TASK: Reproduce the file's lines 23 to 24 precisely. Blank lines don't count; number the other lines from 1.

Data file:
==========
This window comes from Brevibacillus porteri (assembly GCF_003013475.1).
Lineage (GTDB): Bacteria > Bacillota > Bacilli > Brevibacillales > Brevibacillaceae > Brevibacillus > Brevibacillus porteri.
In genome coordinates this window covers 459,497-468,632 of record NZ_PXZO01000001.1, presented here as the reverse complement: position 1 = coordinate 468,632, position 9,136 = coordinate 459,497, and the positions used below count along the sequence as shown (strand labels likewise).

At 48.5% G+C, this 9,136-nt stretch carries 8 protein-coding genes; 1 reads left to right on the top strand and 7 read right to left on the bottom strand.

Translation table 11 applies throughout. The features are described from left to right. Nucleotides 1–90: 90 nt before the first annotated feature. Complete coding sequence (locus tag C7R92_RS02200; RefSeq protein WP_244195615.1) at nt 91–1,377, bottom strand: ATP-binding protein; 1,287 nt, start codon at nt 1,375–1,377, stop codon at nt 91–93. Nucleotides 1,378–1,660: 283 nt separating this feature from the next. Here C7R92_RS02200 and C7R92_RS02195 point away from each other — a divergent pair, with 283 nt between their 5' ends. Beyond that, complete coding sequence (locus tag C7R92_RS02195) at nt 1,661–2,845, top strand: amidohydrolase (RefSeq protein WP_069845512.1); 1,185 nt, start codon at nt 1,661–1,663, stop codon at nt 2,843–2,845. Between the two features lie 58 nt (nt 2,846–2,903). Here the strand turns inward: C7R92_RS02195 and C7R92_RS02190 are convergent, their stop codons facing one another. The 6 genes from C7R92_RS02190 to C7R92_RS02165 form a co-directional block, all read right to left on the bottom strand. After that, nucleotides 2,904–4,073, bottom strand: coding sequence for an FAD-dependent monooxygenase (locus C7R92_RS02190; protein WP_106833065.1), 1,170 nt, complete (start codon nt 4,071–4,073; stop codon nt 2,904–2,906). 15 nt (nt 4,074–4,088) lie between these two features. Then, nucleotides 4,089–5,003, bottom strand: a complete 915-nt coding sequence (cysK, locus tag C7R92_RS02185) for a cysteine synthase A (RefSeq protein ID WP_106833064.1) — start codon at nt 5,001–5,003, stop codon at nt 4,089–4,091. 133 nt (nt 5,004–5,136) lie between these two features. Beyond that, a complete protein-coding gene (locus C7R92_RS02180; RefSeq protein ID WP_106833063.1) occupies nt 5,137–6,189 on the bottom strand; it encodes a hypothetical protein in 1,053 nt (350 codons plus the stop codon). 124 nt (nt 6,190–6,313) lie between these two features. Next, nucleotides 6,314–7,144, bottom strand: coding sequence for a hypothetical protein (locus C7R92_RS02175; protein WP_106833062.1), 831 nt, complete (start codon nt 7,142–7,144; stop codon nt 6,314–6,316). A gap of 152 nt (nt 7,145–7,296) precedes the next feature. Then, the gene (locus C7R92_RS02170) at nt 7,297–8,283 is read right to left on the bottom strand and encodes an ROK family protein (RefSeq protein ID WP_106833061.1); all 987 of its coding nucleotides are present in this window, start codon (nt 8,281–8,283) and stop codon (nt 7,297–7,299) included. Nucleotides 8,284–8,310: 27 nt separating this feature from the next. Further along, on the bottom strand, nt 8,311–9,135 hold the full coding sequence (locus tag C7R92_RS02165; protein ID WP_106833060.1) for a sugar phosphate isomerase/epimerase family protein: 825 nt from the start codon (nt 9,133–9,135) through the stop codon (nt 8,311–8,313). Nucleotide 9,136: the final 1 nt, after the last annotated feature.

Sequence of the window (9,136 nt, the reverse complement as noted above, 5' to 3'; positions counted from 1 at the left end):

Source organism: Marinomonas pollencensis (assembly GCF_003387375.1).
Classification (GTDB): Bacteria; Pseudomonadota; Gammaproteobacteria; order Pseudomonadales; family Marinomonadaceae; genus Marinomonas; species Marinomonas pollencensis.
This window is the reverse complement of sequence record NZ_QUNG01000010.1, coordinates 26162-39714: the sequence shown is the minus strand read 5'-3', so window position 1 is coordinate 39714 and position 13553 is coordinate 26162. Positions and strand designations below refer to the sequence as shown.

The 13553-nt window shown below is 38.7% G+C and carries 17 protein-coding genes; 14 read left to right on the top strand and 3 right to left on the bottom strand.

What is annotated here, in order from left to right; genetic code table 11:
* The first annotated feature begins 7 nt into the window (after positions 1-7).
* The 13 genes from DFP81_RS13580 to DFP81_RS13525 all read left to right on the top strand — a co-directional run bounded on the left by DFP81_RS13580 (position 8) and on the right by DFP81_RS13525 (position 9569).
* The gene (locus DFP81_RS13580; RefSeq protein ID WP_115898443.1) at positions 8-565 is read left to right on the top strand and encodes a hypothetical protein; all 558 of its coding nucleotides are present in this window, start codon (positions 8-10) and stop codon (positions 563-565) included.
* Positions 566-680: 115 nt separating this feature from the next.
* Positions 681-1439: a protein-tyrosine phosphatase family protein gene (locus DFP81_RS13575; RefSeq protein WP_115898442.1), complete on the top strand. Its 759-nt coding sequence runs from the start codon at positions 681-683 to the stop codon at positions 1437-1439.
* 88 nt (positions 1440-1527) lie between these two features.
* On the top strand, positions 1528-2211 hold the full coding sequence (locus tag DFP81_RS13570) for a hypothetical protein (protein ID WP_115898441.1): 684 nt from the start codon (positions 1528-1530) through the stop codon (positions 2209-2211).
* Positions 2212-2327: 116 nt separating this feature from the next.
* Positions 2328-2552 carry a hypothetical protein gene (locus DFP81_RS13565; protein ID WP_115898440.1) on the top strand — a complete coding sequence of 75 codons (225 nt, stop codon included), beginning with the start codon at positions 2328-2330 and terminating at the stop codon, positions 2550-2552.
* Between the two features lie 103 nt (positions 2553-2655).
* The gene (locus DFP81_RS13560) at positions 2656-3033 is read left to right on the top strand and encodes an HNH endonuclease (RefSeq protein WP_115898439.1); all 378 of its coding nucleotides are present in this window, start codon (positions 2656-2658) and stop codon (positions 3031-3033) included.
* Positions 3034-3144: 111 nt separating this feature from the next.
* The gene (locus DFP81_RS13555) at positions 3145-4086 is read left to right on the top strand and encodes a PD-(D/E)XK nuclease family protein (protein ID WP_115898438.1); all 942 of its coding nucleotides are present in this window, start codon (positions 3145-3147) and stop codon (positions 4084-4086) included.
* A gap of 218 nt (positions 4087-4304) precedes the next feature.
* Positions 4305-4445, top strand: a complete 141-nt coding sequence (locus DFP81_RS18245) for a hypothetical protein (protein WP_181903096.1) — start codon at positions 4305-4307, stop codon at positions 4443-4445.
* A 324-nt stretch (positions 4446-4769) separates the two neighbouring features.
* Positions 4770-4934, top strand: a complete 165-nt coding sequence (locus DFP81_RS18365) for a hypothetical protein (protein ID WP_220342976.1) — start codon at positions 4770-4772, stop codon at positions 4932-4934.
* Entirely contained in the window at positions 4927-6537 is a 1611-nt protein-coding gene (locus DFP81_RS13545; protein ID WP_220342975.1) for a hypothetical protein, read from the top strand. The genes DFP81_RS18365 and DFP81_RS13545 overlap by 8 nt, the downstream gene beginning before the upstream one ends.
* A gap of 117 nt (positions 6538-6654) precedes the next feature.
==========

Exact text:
* Positions 3034-3144: 111 nt separating this feature from the next.
* The gene (locus DFP81_RS13555) at positions 3145-4086 is read left to right on the top strand and encodes a PD-(D/E)XK nuclease family protein (protein ID WP_115898438.1); all 942 of its coding nucleotides are present in this window, start codon (positions 3145-3147) and stop codon (positions 4084-4086) included.